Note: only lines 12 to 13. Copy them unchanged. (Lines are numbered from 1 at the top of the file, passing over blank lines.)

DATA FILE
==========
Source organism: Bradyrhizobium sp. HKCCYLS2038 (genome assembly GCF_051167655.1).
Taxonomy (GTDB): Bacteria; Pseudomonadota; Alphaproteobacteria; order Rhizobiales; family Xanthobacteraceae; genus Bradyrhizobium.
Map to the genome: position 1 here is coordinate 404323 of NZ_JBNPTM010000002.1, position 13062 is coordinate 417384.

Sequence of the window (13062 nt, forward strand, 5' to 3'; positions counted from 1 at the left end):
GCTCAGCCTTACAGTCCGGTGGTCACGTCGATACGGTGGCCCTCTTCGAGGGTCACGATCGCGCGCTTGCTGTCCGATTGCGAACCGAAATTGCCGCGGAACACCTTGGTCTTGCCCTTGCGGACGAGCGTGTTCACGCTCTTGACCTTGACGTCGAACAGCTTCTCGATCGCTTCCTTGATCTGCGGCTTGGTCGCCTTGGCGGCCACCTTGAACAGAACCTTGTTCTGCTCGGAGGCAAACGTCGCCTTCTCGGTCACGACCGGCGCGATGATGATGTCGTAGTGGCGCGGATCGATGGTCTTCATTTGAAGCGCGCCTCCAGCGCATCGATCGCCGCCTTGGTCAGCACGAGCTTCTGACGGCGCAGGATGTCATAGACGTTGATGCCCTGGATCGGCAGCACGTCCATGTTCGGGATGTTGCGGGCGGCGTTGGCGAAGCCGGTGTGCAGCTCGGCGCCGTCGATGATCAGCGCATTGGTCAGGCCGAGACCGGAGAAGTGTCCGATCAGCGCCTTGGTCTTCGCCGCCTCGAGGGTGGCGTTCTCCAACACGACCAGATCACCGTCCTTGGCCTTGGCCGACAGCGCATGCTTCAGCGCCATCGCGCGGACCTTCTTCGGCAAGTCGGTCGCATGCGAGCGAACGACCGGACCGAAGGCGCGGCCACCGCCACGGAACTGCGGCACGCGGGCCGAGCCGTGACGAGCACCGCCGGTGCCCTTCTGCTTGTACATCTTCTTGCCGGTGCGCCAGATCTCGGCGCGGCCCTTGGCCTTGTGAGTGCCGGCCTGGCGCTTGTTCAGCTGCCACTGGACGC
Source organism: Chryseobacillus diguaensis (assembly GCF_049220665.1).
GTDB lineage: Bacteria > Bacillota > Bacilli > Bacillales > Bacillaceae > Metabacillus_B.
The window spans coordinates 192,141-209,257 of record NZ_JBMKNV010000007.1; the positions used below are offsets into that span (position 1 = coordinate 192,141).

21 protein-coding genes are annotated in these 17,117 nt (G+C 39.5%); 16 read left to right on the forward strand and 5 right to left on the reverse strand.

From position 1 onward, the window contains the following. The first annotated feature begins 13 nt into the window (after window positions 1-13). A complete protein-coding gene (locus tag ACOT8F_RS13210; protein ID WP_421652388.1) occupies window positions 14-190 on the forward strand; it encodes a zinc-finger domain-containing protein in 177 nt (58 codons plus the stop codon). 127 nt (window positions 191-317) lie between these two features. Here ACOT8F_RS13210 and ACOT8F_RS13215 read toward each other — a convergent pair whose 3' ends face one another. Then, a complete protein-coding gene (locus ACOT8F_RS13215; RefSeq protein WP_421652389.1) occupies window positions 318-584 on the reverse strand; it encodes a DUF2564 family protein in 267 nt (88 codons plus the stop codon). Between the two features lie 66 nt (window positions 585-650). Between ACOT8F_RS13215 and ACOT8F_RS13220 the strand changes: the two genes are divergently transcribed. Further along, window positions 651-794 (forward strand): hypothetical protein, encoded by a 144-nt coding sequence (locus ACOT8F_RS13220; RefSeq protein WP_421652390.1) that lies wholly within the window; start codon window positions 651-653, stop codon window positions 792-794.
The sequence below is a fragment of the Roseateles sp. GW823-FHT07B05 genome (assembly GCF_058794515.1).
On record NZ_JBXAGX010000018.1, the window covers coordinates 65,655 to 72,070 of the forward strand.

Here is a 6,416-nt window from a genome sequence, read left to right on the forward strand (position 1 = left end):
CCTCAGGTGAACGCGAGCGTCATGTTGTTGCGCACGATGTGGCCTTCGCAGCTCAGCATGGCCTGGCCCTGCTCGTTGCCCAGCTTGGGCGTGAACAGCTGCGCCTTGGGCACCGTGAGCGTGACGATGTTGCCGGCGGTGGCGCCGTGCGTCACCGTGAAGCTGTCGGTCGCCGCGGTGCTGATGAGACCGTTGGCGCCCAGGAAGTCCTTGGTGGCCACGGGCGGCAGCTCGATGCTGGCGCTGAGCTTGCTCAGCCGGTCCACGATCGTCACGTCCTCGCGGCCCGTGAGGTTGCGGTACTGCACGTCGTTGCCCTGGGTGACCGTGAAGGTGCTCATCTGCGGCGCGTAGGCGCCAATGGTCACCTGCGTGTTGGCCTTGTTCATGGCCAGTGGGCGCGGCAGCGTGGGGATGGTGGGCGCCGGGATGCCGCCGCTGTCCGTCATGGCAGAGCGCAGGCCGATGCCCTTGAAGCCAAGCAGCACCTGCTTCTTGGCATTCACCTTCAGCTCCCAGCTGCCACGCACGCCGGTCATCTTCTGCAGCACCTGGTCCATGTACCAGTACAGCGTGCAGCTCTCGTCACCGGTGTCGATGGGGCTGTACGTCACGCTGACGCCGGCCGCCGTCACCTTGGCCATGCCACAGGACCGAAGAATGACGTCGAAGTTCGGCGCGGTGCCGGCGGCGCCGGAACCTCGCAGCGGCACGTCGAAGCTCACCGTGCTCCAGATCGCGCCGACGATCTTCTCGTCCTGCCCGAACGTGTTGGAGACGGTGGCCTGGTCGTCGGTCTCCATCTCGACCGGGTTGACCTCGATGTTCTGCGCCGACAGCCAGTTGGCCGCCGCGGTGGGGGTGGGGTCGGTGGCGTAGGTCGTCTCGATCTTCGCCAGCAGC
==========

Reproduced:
On record NZ_JBXAGX010000018.1, the window covers coordinates 65,655 to 72,070 of the forward strand.

Here is a 6,416-nt window from a genome sequence, read left to right on the forward strand (position 1 = left end):